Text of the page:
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On Borges, Particles and the Paradox of the Perceived

Thursday 11 July 2013

By WILLIAM EGGINTON

The Stone is a forum for contemporary philosophers on issues both timely and timeless.

In 1927 a young German physicist published a paper that would turn the scientific world on its head. Until that time, classical physics had assumed that when a particle’s position and velocity were known, its future trajectory could be calculated. Werner Heisenberg demonstrated that this condition was actually impossible: we cannot know with precision both a particle’s location and its velocity, and the more precisely we know the one, the less we can know the other. Five years later he was awarded the Nobel Prize in Physics for having laid the foundations of quantum physics.

This discovery has all the hallmarks of a modern scientific breakthrough; so it may be surprising to learn that the uncertainty principle was intuited by Heisenberg’s contemporary, the Argentine poet and fiction writer Jorge Luis Borges, and predicted by philosophers centuries and even millenniums before him.

While Borges did not comment on the revolution in physics that was occurring during his lifetime, he was obsessively concerned with paradoxes, and in particular those of the Greek philosopher Zeno. As he wrote in one of his essays: “Let us admit what all the idealists admit: the hallucinatory character of the world. Let us do what no idealist has done: let us look for unrealities that confirm that character. We will find them, I believe, in the antinomies of Kant and in the dialectic of Zeno.”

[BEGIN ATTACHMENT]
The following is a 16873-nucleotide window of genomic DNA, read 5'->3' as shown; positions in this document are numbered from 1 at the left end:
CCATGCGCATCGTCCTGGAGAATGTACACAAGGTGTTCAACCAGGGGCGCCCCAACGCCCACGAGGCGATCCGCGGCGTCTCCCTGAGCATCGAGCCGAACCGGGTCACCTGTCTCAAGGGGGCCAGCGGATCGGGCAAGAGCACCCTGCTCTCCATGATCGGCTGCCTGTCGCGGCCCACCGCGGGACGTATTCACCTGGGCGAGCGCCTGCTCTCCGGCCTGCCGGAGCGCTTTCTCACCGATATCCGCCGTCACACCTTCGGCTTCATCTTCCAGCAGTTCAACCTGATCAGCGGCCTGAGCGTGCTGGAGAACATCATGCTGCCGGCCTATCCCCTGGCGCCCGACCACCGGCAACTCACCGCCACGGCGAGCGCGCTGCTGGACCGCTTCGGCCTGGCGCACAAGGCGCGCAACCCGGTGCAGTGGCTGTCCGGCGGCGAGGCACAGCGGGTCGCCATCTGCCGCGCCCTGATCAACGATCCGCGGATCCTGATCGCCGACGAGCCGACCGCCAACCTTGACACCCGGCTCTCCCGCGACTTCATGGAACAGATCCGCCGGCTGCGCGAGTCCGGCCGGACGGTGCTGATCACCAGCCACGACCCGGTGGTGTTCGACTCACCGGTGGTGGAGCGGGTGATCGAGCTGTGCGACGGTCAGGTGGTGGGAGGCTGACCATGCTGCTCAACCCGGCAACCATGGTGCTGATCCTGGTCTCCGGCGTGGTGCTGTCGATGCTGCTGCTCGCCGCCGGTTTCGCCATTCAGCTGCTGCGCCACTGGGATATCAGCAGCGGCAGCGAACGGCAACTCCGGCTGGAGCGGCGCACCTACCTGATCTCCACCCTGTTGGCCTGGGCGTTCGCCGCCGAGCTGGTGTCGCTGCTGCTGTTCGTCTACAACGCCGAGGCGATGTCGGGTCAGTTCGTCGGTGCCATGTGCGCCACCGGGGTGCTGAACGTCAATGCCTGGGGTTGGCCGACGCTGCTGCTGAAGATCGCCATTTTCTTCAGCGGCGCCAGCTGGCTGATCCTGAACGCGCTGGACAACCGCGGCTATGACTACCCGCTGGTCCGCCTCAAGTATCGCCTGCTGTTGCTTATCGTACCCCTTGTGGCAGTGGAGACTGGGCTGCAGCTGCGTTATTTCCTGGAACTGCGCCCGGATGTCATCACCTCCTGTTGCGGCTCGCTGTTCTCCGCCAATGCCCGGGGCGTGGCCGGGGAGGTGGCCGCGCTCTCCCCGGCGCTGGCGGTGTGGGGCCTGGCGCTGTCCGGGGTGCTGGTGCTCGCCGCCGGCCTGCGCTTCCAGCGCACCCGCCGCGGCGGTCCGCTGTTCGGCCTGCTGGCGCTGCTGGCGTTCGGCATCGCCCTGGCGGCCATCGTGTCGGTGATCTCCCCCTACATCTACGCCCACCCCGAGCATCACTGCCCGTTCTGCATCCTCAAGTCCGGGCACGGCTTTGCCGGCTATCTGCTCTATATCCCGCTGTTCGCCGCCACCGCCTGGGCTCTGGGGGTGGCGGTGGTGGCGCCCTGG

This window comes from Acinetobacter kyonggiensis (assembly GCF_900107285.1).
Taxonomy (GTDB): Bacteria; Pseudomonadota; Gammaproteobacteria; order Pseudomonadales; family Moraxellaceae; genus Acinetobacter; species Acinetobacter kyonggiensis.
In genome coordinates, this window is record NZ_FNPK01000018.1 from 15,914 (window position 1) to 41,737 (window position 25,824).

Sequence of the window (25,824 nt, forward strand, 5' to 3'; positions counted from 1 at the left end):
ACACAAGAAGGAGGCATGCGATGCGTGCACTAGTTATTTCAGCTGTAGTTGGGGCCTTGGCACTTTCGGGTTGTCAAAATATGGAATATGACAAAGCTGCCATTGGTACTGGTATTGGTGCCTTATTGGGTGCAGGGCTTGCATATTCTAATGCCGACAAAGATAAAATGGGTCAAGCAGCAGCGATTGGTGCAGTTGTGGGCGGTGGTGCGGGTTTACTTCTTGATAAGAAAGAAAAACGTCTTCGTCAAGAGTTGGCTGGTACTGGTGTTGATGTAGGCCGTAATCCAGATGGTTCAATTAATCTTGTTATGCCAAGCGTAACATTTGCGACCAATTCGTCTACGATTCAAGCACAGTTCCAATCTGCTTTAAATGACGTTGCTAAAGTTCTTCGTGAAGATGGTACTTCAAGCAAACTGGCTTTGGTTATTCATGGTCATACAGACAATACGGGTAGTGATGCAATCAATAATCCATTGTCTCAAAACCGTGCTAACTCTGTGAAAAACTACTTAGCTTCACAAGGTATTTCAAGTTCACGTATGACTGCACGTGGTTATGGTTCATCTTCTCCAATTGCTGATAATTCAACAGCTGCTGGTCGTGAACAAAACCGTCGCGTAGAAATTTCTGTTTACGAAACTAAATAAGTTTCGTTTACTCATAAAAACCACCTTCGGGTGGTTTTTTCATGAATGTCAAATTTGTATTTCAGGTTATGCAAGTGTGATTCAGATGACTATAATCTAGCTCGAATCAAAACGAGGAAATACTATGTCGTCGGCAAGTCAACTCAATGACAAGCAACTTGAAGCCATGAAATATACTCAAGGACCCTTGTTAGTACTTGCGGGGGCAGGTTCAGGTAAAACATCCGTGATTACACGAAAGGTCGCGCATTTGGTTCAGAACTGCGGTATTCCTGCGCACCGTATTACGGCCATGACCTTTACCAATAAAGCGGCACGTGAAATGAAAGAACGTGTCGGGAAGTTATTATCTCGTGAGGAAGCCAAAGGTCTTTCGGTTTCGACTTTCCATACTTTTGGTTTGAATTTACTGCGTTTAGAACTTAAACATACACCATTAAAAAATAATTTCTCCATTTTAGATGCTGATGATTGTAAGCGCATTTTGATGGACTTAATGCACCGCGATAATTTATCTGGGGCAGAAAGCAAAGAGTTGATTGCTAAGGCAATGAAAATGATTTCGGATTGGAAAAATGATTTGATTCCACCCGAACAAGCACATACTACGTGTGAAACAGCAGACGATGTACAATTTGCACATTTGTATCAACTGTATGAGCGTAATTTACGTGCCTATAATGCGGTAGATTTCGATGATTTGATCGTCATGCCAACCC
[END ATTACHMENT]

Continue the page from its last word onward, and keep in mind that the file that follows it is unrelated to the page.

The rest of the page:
Kant’s antinomies are paradoxes that are inevitably produced when our reason overreaches the boundaries of what we can learn through our senses and makes pronouncements about the world as it is in itself, independent of how it appears to us. His second antinomy, which deals with the divisibility of space, shows that we can infallibly reason both that the basic components of nature are simple, indivisible substances, and that all substances are infinitely divisible, despite the fact that each of these positions blatantly contradicts the other.

On the one hand, Kant says, our reason tells us that as we hone in on a substance we will eventually come to a unit that cannot be further divided, for if we didn’t, there would be nothing out of which the world and everything in it is composed. On the other hand, our reason also tells us that such a simple substance, if we find it, occupies space; and if it occupies space, that space must be divisible.

In formulating the antinomies, Kant was inspired by Zeno. Zeno’s paradoxes purport to prove the impossibility of motion. To get from Point A to Point B, a traveler must first cross to a Point C halfway between them. Prior to that, though, he or she must cross Point D halfway between A and C, and so on infinitely, such that the traveler never in fact moves.

In both Zeno’s paradoxes and Kant’s antinomies, an act of observation engenders an apparent contradiction in the very knowledge it produces. As it turns out, it is this very same apparent contradiction that we see at work in the uncertainty principle. While any and all observations contain this inherent paradox, it becomes visible only when pushed to the extreme, either of logic or of the physical world.

In a story published in his 1941 collection “Fictions,” Borges created just such an extreme scenario. His character in that story, Funes, has a memory so perfect that he perceives every moment in time as entirely distinct, unrelated to those coming before or after. Consequently, he is incapable of overlooking minor differences in order to connect the impressions of one moment in time to those of the next. He becomes frustrated at our how language generalizes, at how we use the same word, “dog,” to refer to a four-legged creature facing one direction at 3:14 and facing another direction at 3:15.